Mondrian Doha, Qatar

Opened in September 2017, Mondrian Doha heralded the presence of the sbe’s first venture into the Middle East. Located in Qatar, one of the UAE’s most historic locales. Hotel Spec editor Can Faik speaks to the designer behind Mondrian Doha, Marcel Wanders, about his vision...

Upon entering the newly opened Mondrian Doha, you are met with an oversized gold leaf bell encasing a magnificent crystal chandelier hanging from the tall ceiling, perfectly contrasting the white walls and columns, not to mention the swirly-pattern tiled floor. You think you’ve seen the most spectacular room in the whole hotel, but this is only the beginning of a wonderful story that will unfold at every turn while walking through this contemporary, yet classic hotel.

Lifestyle hospitality group sbe has come out with all guns blazing for their first opening in the Middle East, and alongside designer Marcel Wanders and architects Southwest Architecture (SWA), they have not held back on the interiors of this 270-key one-of-a-kind hotel.

The five-star destination draws on local knowledge that exhibits innovative materials and techniques, where each space possesses its own identity. Walking through the different areas, a collection of stories forms, weaved together by Marcel Wanders’ bespoke designs, born from the idea of a truly holistic, sensual and memorable experience.

Mondrian Doha is definitively set to become an iconic building in Qatar’s up-and-coming capital city. From a modest fishing village, Doha has grown to become one of the Middle East’s most exciting cities for culture, art, travel and business, brimming with innovation and possibility. Competing on the same level as Dubai and Abu Dhabi, Doha has had an unbelievable surge in hotel investment in the past five years. The interiors of Mondrian Doha both reflect and enhance this, with the hotel claimed to be the most multi-layered sensory experience and luxury hotel in the country. Mondrian is in many ways the symbol of Qatar’s tremendous growth and exciting future.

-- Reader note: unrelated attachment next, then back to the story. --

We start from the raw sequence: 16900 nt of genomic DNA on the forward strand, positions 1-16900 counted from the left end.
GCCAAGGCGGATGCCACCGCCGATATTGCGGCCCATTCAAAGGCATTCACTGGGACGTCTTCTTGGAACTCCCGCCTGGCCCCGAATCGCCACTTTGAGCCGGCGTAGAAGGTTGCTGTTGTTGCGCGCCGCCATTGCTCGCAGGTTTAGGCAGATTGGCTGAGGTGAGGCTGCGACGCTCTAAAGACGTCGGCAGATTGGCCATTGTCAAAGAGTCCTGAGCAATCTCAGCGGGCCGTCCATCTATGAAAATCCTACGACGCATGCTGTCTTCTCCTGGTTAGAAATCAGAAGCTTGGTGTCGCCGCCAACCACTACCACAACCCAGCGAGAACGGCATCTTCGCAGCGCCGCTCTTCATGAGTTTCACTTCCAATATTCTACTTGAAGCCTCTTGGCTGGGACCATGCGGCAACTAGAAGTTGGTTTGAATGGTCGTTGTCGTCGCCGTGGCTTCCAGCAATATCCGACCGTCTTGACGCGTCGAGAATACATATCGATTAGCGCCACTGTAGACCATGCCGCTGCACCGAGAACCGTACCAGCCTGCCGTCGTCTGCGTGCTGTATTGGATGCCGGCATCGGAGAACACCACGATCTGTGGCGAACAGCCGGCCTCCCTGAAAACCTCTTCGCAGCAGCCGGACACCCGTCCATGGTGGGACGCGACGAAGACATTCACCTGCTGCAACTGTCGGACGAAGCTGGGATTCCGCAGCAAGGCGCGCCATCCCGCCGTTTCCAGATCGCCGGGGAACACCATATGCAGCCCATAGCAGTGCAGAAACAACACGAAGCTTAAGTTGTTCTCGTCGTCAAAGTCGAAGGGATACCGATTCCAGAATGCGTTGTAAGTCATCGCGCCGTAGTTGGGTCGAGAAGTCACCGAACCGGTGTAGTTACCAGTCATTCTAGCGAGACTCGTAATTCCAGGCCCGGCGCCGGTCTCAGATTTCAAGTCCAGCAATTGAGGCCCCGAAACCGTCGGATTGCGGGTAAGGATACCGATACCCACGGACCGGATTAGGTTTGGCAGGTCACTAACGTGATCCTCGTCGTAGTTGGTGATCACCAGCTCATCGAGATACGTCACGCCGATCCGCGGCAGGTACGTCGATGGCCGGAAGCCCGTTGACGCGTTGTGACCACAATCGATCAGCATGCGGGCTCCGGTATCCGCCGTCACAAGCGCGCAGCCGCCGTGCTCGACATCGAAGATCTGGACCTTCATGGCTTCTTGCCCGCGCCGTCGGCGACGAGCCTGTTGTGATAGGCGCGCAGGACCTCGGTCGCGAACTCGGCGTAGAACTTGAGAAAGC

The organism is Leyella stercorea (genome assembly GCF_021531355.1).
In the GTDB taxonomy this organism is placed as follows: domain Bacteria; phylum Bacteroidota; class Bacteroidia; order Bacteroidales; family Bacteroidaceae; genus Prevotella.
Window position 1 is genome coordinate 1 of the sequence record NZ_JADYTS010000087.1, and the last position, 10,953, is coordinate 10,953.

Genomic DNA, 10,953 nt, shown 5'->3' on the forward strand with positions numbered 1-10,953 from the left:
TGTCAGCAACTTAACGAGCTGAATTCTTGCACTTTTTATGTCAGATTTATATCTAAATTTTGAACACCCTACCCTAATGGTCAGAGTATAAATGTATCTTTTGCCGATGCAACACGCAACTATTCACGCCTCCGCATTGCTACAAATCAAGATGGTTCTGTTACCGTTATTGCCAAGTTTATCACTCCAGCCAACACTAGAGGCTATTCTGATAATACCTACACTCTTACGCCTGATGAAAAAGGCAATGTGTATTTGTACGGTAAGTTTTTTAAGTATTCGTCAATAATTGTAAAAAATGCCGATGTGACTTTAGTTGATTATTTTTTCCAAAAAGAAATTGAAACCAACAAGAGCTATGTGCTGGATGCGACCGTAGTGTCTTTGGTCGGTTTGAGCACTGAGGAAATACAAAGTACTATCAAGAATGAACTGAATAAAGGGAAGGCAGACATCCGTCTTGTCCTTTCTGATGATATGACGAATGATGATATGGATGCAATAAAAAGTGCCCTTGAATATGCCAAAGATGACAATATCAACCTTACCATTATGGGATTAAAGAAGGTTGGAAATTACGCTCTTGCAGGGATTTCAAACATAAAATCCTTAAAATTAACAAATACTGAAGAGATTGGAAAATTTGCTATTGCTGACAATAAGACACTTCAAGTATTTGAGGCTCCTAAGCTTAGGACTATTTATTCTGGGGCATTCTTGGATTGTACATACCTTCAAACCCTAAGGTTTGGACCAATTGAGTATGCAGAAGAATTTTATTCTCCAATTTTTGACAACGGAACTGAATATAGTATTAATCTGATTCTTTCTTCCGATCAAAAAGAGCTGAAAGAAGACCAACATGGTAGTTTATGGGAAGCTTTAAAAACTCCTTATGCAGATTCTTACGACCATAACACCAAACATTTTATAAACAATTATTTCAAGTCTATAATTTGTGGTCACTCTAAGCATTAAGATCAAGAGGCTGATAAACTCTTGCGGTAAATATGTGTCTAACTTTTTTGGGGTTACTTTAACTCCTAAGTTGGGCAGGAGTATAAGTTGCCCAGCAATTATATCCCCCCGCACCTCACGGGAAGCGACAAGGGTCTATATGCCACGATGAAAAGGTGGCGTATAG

Marcel Wanders has drawn inspiration from traditional Middle Eastern folk tales and stories for his first hotel in the region. Influences also come from the beauty of local patterns, ornate Arabic writing and historic souks. Standout and memorable elements such as giant columns with golden eggs, flowers, falcon video art, giant shishas, patterned carpets, ornate stained glass and intricate mosaic tiling really makes the Mondrian Doha a work of art.

Internationally-renown Amsterdam-based designer Marcel Wanders, speaks to Can Faik about his experience while working on the Mondrian Doha...

Tell me about your role on the Mondrian Doha and what it was like working on the hotel.

Conceptually, we have married local culture with a modern design aesthetic. Designing interiors with locally inspired fabrics and materials, we’ve crafted the Mondrian Doha to be a contemporary classic. Bespoke designs span from the hotel’s lobby and restaurants to its royal penthouses, VIP units, bridal suites and premium and standard rooms. I wanted the space to feel grand, like you’re in a story – all the time. So, we have thoughtfully arranged the interior space to feature giant columns, golden eggs, falcon video art, ornate stained glass and intricate mosaic tiling. Our vision throughout is to inspire guests with feelings of nostalgia and thus, create a sense of place and connection to the surrounding region.
 
What was the inspiration behind the design concept of the Mondrian Doha?
My inspiration for this interior came from two different places. The first is One Thousand and One Nights, or Arabian Nights, the classic Middle Eastern volume that is compromised of many small tales proceeding from an original, larger tale. Some appear within other tales, while others have a complete beginning, middle and end. The culture of Qatar and its patterns, Arabic writing, historic souks and references to falcons all make their way into this hotel. Like the tales of the book, many themes are layered in the hotel. With each individual space telling its own tale, guests have many different experiences, and therefore, weave for themselves a collection of stories to share – making it the most personal luxury hotel experience one can have.